International expansion is the dream of many an ecommerce merchant, but that dream can quickly turn into an ecommerce nightmare if you’re not careful. Oversights can quickly turn to obstacles when it comes to overseas expansion. Maybe your customers are complaining they aren’t receiving their product, or you’re receiving bewildering notices about unpaid taxes, or even just a high rate of abandoned conversions. A fairytale of international expansion can rapidly turn into a horror show if merchants aren’t carefully prepared to scale overseas. While launching international sites is an admirable goal, it can cost you big if you aren’t prepared.
Of course, that doesn’t mean you shouldn’t do it. It’s simply important to be prepared for what’s in store. To that end, here’s a merchant’s guide on what not to do when expanding internationally. To avoid an ecommerce nightmare, read on!
Don’t Neglect to Research Local Payment Preferences
This might seem like a no-brainer. Of course you’ll accept international credit cards, right? But a would-be international merchant should be attuned to unique regional preferences. Different countries have different payment preferences. Some regions prefer e-wallets, debit cards, mobile payments or even cash on delivery over credit cards. If your payment processor doesn’t offer customers their preferred payment method, you’ll be looking at a lot of abandoned e-shopping carts. And it’s worth understanding cross-border fees so you don’t have any nasty fiscal surprises.
Don’t Forget Local Taxes
This is one of those things that might slip through the cracks when a merchant is focused on international expansion, but it’s one of the quickest ways to create an ecommerce nightmare out of your global expansion. For example, Brazil has a staggering seven different (and cumulative) income taxes. Preventing this kind of ecommerce nightmare is as simple as consulting with local experts. Someone who can guide you through the taxes and tariffs involved in the country in question will help facilitate a smooth launch. (A good accountant or lawyer won’t hurt here either.)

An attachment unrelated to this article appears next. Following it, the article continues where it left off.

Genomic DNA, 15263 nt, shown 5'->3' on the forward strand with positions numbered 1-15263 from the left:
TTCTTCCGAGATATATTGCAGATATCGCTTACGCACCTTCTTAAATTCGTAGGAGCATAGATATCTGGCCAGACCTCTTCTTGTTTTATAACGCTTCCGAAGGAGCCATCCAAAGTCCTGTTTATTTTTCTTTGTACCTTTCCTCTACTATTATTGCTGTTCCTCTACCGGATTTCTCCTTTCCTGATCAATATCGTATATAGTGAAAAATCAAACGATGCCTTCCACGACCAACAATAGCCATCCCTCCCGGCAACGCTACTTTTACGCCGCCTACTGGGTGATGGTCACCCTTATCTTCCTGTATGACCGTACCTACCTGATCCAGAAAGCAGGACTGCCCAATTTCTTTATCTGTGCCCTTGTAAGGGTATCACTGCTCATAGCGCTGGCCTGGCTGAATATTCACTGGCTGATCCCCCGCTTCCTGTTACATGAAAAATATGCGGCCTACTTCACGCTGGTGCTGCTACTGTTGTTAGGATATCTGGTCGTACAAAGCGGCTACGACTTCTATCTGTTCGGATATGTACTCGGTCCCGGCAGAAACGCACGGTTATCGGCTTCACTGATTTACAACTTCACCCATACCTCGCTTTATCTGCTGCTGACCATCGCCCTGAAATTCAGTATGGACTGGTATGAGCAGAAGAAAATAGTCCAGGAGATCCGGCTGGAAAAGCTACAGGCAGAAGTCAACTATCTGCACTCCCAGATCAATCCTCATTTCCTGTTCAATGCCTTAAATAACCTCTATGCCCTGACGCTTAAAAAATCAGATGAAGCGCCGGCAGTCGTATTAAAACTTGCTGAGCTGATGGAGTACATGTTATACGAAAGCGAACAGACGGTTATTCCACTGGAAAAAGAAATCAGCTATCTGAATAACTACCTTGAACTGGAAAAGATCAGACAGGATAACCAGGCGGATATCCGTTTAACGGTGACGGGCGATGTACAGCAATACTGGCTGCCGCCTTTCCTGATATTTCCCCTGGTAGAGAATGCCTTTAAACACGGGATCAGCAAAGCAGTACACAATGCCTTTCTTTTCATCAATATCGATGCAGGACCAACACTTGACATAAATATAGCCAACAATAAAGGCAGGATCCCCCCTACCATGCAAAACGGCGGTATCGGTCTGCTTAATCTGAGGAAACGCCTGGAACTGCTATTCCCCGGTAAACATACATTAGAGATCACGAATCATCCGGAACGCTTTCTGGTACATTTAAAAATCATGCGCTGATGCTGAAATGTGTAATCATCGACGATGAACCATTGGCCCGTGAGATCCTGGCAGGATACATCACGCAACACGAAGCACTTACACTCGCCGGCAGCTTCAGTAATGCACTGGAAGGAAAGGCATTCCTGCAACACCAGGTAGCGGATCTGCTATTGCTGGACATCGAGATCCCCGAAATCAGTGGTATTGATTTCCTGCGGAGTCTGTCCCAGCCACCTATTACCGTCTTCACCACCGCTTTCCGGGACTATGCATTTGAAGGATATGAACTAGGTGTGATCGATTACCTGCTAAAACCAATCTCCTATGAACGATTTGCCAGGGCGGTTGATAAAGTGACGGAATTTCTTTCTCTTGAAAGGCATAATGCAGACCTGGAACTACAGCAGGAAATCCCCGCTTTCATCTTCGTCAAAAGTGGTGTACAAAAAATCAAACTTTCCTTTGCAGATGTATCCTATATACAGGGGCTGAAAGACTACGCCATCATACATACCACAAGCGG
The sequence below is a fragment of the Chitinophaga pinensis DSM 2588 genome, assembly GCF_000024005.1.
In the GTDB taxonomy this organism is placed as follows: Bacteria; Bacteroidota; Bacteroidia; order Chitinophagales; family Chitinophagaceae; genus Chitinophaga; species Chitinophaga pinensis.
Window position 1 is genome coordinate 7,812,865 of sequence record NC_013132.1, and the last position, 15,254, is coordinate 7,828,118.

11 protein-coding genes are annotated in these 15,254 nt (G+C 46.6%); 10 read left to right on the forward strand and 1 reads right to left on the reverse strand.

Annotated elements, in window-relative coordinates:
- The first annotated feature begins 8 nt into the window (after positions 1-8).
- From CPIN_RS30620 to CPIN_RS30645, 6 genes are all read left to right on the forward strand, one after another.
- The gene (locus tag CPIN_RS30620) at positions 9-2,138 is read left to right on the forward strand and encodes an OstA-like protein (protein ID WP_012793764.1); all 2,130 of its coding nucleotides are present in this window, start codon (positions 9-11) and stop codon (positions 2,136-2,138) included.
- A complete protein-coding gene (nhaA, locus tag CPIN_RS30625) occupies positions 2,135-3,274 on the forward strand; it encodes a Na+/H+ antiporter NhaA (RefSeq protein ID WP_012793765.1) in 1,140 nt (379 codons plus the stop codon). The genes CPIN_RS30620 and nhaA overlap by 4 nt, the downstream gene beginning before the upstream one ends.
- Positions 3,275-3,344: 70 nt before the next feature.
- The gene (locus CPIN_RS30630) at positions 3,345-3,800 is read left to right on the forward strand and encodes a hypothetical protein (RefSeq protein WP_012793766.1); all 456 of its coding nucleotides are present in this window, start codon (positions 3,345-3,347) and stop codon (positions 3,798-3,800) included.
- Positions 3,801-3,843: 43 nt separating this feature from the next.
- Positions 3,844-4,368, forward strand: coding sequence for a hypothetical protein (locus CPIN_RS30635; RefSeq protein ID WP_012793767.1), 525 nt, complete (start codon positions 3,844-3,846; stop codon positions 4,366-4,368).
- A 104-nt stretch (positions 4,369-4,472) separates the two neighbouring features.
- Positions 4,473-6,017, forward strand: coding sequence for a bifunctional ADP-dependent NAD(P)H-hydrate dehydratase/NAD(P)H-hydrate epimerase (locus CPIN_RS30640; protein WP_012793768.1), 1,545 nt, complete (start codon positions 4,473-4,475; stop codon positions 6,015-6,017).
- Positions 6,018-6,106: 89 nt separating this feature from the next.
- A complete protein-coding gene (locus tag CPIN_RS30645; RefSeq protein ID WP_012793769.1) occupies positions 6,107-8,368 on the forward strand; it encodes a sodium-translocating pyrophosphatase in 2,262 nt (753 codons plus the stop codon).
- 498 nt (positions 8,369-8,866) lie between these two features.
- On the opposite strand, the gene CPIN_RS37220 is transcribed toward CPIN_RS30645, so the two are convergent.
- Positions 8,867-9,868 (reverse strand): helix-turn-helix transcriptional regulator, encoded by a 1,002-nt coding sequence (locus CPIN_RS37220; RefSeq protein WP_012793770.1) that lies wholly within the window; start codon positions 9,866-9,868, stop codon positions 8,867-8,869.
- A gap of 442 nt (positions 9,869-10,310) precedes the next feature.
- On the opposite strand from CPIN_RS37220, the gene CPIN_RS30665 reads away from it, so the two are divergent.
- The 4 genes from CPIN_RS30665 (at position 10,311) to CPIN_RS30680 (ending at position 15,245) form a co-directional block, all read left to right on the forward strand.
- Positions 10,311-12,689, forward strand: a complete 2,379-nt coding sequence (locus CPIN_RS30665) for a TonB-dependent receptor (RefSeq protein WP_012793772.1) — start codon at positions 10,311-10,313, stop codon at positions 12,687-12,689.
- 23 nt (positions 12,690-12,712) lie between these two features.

Don’t Skimp on Security
International customers will already be wary of buying from a foreign merchant online. Not taking precautions against data breaches is a surefire way to drive away would-be customers — and that’s only half the battle. You have to make it clear to international customers that their data is safe. There are a few ways of doing this. One is as simple as clearly describing the data security measures in place so customers will understand how you are keeping their payment data safe. Another way to foster feelings of security in international customers is to ensure your payment page is fully integrated on your site. A seamless transaction reassures customers and will help build loyalty — a must for successful international expansion. A good payment provider will be able to help integrate a secure payment gateway on your site.
Do Your Due Diligence
Global expansion is a great dream, but it’s one that take a lot of work to achieve successfully. A good chunk of that work should be research into your proposed market. There are plenty of local quirks that can quickly become huge stumbling blocks. Chinese websites are subject to dizzying amounts of red tape, while Latin American countries might eat up a shocking of the cost of sold merchandise with transportation costs. An ounce of prevention is worth a pound of cure, and online businesses already shouldn’t take many chances. There’s no shortcut: if you want to prevent an ecommerce nightmare, do your research.
There’s no question that there are plenty of things that can go wrong when merchants decide to turn to international markets. However, having an ecommerce business means that this kind of expansion isn’t impossible. In fact, with diligent research, following proper procedures, and a merchant account provider that understands the challenges of international expansion, going global is more possible than ever before. Expanding abroad doesn’t have to be an ecommerce nightmare. With the right preparation – and a great payment processing partner – your dream of going global can come true